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Seedy workings in U.S. farm subsidies

A farmer in his tractor near Luxemburg, Iowa.

TEXT OF STORY

Doug Krizner: Canada and Brazil are two of the biggest trading partners for the U.S. They plan to ask the World Trade Organization to determine whether U.S. subsidies to American farmers violates international trade laws. We have more from Paul Brandus.


Paul Brandus: Canada and Brazil say the U.S. consistently gives American farmers more than the allowed $19 billion subsidy every year. They say that gives U.S. farmers an unfair advantage.

The U.S. denies this and says its payments have been below allowable limits:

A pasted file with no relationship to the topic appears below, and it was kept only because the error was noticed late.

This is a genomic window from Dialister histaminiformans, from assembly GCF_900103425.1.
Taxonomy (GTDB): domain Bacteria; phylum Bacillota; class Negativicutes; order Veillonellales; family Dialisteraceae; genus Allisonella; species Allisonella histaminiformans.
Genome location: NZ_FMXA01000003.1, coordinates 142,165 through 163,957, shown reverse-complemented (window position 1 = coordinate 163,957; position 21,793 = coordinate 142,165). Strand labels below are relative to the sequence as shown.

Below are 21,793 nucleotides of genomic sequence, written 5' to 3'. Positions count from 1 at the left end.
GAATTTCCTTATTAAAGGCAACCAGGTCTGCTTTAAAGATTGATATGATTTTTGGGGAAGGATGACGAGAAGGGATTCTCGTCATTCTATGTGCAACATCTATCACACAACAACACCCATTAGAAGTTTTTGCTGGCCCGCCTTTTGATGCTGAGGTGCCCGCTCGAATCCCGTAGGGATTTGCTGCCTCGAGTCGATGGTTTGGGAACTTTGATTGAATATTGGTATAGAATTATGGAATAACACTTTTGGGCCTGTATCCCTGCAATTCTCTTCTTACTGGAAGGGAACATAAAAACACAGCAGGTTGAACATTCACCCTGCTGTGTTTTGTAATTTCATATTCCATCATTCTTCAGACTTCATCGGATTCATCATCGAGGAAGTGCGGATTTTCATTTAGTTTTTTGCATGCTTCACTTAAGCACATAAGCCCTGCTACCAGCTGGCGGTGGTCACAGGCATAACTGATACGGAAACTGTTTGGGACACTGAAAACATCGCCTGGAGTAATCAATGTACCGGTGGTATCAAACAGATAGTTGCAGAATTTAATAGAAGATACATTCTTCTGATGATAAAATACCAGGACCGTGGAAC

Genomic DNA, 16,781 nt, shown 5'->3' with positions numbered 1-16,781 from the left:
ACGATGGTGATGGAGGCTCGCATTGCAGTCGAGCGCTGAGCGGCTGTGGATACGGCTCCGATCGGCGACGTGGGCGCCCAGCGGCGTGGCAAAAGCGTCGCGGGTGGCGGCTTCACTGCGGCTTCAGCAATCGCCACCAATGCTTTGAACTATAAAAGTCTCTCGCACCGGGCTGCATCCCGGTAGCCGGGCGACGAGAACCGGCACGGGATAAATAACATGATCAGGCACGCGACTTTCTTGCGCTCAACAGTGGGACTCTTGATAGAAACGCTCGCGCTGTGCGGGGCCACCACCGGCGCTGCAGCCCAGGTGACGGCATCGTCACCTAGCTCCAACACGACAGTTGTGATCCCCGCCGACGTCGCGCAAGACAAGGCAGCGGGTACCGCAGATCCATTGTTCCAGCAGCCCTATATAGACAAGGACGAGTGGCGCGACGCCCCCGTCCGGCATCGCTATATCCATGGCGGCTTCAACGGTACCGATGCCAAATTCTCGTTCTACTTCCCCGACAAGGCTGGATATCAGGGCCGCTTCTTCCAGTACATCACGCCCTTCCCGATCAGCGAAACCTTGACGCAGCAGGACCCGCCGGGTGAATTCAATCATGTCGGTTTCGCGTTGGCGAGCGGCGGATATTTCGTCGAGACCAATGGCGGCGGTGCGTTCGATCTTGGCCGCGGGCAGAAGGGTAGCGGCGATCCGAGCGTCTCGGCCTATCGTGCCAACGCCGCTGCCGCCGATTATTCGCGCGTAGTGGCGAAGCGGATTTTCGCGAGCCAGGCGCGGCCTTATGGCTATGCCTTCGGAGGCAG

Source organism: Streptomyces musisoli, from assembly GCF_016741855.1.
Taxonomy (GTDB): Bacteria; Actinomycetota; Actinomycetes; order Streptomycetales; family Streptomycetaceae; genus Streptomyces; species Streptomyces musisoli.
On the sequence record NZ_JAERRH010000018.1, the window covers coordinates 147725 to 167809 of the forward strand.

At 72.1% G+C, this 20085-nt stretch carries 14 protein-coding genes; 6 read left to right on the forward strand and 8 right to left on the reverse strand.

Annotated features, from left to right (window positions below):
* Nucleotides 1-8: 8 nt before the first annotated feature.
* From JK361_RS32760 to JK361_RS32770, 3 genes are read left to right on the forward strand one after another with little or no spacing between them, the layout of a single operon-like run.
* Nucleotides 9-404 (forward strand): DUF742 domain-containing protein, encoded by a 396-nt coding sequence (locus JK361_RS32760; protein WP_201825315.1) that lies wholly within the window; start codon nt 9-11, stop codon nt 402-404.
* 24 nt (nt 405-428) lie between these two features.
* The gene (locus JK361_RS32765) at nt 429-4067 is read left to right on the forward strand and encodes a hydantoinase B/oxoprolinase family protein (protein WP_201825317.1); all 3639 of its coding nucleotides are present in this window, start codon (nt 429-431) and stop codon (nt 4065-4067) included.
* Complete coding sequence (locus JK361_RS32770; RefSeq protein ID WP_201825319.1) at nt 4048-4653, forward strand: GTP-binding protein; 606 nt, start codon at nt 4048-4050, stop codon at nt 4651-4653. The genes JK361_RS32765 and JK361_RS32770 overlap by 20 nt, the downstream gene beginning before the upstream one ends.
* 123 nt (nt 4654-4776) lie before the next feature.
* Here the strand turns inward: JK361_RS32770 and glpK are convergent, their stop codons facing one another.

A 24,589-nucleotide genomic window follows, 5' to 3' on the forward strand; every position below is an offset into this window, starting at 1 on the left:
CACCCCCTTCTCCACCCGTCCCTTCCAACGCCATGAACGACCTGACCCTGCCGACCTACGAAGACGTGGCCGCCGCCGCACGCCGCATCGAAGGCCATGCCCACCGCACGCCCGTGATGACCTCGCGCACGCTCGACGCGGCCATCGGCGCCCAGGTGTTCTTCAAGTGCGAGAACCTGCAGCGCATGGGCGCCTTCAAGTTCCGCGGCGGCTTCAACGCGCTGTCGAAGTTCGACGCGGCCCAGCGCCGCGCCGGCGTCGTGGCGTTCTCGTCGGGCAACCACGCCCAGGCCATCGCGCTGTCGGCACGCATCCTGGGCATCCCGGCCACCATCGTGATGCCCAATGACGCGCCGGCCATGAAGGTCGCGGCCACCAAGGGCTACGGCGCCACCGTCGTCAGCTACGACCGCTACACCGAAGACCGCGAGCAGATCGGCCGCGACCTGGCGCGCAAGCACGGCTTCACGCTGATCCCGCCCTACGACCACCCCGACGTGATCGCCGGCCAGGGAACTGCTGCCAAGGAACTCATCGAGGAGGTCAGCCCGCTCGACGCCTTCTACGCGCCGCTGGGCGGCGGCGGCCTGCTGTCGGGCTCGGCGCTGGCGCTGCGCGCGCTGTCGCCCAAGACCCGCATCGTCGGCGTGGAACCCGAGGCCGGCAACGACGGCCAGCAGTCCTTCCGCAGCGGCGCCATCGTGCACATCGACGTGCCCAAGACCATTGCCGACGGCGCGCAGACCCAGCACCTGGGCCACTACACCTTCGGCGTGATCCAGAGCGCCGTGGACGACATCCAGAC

Frank DuBois: Well, then, I think we need to look at the limits.

Frank DuBois is a trade expert at American University's business school:

DuBois: There are quite a few American farmers who make more money on subsidies than they do actually making a final product for delivery to the marketplace. I think that this is skewing the trade relationships that we have with Brazil and Canada.

Even if the WTO rules that the U.S. has to cut its farm subsidies, Congress would have to approve. That's unlikely. In fact, lawmakers are haggling over a $286 billion bill that would give farmers every dime they have now and then some.

In Washington, I'm Paul Brandus for Marketplace.

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